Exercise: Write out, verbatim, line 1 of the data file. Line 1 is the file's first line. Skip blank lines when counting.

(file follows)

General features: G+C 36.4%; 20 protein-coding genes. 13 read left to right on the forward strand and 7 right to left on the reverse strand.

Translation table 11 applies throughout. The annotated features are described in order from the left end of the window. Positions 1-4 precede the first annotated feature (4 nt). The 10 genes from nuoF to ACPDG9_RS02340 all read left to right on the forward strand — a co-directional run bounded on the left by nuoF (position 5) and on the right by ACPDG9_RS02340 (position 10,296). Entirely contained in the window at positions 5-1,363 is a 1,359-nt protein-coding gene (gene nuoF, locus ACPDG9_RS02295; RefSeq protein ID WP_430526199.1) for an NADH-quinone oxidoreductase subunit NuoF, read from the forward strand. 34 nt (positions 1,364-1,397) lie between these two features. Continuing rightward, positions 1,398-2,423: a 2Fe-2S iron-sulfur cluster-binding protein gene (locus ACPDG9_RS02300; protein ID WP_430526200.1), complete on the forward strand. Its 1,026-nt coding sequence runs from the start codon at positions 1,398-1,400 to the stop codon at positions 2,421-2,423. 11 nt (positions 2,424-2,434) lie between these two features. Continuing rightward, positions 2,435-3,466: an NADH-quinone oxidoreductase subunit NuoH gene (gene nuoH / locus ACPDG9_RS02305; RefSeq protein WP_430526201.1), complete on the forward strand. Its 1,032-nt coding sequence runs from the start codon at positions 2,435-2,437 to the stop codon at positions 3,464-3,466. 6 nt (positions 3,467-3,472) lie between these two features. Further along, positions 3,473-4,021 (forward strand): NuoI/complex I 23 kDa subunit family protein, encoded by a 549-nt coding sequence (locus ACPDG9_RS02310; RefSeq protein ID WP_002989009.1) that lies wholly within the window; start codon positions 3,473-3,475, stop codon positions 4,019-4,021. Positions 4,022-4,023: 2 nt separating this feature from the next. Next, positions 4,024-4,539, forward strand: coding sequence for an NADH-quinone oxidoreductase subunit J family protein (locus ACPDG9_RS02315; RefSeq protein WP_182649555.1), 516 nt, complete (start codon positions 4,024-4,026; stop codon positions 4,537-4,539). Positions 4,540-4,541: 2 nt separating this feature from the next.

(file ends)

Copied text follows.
General features: G+C 36.4%; 20 protein-coding genes. 13 read left to right on the forward strand and 7 right to left on the reverse strand.